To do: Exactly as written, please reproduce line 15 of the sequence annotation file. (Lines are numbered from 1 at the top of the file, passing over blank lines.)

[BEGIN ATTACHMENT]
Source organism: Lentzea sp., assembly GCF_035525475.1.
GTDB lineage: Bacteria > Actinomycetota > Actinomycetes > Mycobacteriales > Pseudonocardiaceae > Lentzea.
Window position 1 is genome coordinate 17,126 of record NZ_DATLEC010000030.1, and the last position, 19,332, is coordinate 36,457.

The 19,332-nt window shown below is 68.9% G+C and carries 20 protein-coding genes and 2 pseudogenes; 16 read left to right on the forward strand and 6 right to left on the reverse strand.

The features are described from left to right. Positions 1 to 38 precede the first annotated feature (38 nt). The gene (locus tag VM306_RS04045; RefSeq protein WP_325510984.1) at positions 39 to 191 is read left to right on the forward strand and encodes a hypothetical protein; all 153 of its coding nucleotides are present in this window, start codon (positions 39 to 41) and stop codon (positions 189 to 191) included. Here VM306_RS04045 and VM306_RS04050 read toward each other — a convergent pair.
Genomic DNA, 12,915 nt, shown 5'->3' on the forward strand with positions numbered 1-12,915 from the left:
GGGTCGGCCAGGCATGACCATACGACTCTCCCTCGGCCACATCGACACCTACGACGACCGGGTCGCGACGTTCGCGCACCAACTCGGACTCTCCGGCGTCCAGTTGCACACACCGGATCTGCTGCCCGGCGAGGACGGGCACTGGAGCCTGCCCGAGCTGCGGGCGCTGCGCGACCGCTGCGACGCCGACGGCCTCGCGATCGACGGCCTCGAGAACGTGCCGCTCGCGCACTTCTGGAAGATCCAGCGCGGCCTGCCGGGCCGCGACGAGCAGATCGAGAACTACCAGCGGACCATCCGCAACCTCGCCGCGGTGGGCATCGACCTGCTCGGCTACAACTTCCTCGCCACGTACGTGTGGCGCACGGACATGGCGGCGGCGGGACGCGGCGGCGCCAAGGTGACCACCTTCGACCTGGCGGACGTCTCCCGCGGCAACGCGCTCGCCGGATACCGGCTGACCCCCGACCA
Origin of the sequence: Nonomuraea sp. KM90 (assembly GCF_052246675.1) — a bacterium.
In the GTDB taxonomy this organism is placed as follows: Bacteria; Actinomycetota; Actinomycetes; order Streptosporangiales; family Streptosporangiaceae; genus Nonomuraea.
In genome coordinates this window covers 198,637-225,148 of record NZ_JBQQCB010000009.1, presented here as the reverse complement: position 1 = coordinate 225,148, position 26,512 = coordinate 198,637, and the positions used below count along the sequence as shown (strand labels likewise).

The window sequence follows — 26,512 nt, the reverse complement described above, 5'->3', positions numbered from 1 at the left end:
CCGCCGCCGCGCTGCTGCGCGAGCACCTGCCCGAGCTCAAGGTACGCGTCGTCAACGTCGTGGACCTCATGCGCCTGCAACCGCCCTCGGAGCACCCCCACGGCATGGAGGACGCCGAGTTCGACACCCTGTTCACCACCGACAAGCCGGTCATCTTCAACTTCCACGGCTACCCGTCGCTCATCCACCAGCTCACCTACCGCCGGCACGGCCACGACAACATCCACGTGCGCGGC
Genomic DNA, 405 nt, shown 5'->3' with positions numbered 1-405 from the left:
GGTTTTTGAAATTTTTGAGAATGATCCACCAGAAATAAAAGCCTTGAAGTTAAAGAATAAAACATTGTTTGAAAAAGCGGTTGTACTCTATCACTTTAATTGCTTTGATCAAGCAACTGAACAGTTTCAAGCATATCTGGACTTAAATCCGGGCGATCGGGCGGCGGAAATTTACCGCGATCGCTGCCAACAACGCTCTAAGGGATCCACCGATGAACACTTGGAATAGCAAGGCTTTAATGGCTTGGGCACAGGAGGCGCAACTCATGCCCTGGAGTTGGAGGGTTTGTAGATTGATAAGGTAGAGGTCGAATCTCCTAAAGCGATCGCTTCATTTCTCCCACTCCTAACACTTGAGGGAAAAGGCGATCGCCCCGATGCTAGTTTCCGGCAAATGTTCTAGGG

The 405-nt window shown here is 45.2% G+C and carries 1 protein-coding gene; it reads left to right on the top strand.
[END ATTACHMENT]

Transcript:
The 405-nt window shown here is 45.2% G+C and carries 1 protein-coding gene; it reads left to right on the top strand.